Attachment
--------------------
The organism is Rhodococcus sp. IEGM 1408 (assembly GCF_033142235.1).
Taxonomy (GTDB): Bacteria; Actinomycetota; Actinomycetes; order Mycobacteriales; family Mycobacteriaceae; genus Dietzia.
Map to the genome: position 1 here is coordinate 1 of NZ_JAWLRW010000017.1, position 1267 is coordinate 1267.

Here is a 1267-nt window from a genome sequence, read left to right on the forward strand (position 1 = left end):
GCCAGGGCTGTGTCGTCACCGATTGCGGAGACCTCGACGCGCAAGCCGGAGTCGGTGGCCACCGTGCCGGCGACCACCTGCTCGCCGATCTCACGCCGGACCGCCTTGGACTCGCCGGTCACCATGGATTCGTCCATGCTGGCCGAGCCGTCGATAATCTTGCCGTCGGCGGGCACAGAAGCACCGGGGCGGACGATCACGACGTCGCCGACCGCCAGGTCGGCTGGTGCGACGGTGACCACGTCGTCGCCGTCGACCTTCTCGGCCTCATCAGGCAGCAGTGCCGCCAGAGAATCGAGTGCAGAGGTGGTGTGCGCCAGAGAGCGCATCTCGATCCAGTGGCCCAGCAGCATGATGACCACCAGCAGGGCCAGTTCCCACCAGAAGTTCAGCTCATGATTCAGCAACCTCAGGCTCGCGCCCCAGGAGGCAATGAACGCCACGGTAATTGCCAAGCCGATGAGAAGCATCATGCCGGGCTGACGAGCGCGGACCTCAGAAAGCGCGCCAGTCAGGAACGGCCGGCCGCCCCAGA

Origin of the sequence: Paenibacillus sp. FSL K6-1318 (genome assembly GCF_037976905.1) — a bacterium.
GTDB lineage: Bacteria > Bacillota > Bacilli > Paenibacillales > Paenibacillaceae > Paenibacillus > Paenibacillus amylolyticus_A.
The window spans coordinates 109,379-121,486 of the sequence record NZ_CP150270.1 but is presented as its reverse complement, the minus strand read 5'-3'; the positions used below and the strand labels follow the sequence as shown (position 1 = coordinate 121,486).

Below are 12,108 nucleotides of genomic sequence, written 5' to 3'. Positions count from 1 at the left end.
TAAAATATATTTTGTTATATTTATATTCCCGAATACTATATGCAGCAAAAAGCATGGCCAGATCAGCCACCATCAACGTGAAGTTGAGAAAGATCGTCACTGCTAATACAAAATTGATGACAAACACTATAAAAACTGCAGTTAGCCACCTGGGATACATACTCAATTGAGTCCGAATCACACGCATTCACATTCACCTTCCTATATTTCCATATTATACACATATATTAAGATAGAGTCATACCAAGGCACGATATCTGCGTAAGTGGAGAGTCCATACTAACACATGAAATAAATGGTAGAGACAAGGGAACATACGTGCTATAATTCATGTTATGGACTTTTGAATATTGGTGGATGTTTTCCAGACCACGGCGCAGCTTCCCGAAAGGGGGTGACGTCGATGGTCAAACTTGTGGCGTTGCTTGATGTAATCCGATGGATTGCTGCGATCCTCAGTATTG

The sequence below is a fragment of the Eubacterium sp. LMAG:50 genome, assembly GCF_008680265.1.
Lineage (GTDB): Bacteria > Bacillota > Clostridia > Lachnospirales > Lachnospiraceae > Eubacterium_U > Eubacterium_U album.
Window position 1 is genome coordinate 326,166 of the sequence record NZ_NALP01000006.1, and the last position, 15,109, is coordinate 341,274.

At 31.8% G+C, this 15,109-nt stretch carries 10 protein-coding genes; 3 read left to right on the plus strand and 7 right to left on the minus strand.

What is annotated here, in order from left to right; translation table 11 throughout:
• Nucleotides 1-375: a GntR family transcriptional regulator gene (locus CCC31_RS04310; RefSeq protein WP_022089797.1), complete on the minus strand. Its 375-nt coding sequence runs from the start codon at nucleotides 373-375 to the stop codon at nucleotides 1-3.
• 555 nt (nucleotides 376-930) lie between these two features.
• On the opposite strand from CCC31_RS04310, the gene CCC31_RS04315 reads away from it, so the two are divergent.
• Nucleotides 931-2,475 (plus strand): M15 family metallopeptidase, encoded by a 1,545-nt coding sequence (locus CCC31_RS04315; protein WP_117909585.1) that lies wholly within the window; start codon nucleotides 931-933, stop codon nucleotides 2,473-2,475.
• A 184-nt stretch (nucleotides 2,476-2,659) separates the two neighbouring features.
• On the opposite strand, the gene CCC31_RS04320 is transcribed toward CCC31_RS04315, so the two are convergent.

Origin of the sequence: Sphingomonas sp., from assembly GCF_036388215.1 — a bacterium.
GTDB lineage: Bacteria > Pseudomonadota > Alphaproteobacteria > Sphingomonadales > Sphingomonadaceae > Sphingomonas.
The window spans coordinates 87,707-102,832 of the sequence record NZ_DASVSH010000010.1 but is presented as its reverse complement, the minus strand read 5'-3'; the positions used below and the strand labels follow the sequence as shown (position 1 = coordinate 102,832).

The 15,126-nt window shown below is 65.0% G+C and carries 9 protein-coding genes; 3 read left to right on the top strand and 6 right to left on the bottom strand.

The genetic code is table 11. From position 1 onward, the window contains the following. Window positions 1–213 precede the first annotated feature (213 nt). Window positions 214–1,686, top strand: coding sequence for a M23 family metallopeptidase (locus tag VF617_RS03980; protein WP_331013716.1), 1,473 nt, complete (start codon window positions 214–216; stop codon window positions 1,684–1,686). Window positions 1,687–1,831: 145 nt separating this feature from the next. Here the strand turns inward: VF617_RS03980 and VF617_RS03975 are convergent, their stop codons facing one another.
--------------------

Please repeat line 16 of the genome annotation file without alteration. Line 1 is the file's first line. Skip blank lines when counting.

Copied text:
• Nucleotides 1-375: a GntR family transcriptional regulator gene (locus CCC31_RS04310; RefSeq protein WP_022089797.1), complete on the minus strand. Its 375-nt coding sequence runs from the start codon at nucleotides 373-375 to the stop codon at nucleotides 1-3.